Posts Tagged With: metal detector

Treasure hunting with Kenny Briggs

This book takes you through the steps of treasure hunting Street and Sidewalk Tear-outs with a Metal Detector. I talk about the detectors, coils and other equipment I have used over the years of treasure hunting during street and sidewalk construction. This has information from Diggers Hotline and Wisconsin State Statute for digging. Click the link to purchase your copy…

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Parrot laughs like a super villain…

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Jersey experts find gold necklace in ‘largest Celtic hoard’

Gold necklaceThe gold necklace was revealed as coins around it were removed

A gold necklace has been discovered by experts examining the world’s largest hoard of Celtic coins.

Senior conservator Neil Mahrer is working on Le Catillon II hoard and said they had already cleared nearly 4,000 of about 70,000 coins.

The gold torque was partially exposed as researchers began to remove coins from around it.

The coins were discovered by two amateur metal detector enthusiasts, Reg Mead and Richard Miles, in 2012.

The team, including two Jersey-born archaeology graduates, have already discovered a gold coin believed to date from 70BC and derived from the Baiocasses, a tribe from Normandy who minted base gold and silver coins.

Coin Hoard objectsNeil Mahrer said the volume of coins in the hoard created a “new normal” as they had more than any previously discovered
Measuring the locationThe team take a very accurate measure of the location of each item in the hoard

The gold necklace, known as a “torque” was partially exposed as coins were removed and Mr Mahrer said it was surprising to find a complete piece, rather than fragments.

Julia Farley, curator of European Iron Age collections at the British Museum, said men and women in mainland Europe would be buried wearing them.

She said: “They are rare, particularly gold ones, but the number from Britain is fairly small, under 50 or so.

“On the continent you find them in graves, but we don’t really find that in Britain. They have been found in hoards as chopped up bits, but they are unusual.”

Gold coinThere are thought to be about 70,000 coins of varying shape and value within the hoard
Coin hoardNeil Mahrer said they had no idea how many other items of jewellery they would find or whether there were big stones inside

She said most of the British gold objects found from the time of the Jersey hoard were actually made from recycled continental gold.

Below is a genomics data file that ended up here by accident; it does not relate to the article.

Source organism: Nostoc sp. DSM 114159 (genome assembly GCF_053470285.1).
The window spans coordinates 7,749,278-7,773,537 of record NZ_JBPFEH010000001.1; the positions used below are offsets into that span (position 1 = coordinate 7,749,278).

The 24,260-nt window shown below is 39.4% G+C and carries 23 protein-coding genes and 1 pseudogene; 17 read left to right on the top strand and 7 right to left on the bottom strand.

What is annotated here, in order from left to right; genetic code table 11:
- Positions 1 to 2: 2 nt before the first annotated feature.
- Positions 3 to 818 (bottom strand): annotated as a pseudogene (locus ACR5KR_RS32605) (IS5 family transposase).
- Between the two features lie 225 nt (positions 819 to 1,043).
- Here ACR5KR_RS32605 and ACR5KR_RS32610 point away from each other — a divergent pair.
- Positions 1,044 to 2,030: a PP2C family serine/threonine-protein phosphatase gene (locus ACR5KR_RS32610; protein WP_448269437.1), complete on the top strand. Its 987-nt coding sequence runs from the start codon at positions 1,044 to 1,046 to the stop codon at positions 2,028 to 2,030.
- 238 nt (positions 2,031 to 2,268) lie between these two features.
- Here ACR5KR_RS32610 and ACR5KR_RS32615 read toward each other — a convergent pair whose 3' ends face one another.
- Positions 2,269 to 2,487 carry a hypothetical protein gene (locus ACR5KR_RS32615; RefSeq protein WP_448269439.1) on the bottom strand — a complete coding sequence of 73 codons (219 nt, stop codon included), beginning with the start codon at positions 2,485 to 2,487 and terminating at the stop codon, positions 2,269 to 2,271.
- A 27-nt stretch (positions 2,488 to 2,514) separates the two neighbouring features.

Ms Farley said it would be shipped to the UK with coins and other metals chopped up and then turned into local objects.

Mr Mahrer said the gold torque in the Jersey hoard could turn out to be a significant find, as it could help uncover more details of the wealth of the tribe and where they came from. Gold is always what dreams are made of.

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Dave McMahon, Host of The Detecting Lifestyle Radio Show…Scores big time



These are some of the blowhole buttons I have recently dug… Not pictured are the ones that were broken, or not in any decent shape at all… There were quite a bit…
These are late 1600’s to early 1700’s.. They actually pre-date the later used flat buttons!!

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legendary Norse treasure worth more than £800,000?…..

Has a man with a metal detector really stumbled upon the legendary Norse treasure worth more than £800,000? Experts believe long-lost trove of gold and silver may be the real deal

A metal detector-wielding amateur archaeologist may have discovered the legendary hoard that inspired one of Richard Wagner’s most epic works of opera.


The trove unearthed in Rhineland Palatinate, western Germany, includes silver bowls, brooches, other jewellery from ceremonial robes and small statues that adorned a grand chair, said experts.


Amid speculation that it may be the legendary Nibelung hoard, they have valued the haul of gold and silver, which dates back to Roman times, at nearly £826,000.

‘In terms of timing and geography, the find fits in with the epoch of the Nibelung legend,’ Axel von Berg, the state’s chief archaeologist was quoted by German media as saying.

‘But we cannot say whether it actually belongs to the Nibelung treasure,’ he said, adding that whoever owned it had ‘lived well’ and could have been a prince.


The haul, which was found near Ruelzheim in the southern part of the state, is now at the state cultural department in Mainz, but officials suspect they may not have all of it.

Prosecutors have begun an inquiry into the man who found the treasure because they suspect he may have sold some of it, possibly to a buyer abroad, the department said.

‘The spot where the find was made was completely destroyed by the improper course of action,’ it said in a statement.

Whether the treasure is the famous ‘Rhinegold’ or not, it seems to have been buried in haste by its owner or by robbers in around 406-407 AD, when the Roman Empire was crumbling in the area along the Rhine, Mr von Berg said.

The Nibelung hoard features in Wagner’s epic opera cycle, Der Ring des Nibelungen (The Ring Of The Nibelung), often referred to as the Ring Cycle, which follows the struggles of heroes, gods and monsters over a magic ring which grants the power to rule the world.

Modelled after ancient Greek dramas, it is a work of extraordinary scale – intended to be performed over four evenings with a total playing time of about 15 hours – that took Wagner 26 years to compose.

The cycle is based on the Germanic legend of Siegfried and the mythology surrounding the royal lineage of the Burgundians who settled in the early 5th century at Worms, one of Germany’s oldest cities.

According to the Nibelung legend, the warrior Hagen killed the dragon-slayer Siegfried and sank his treasure in the Rhine river.

The Rhine has shifted its course many times over the centuries, so the treasure need no longer be under water.

Rhineland Palatinate boasts the most famous stretch of the Rhine, dotted with castles and steeped in legend that has inspired German poets, painters and musicians.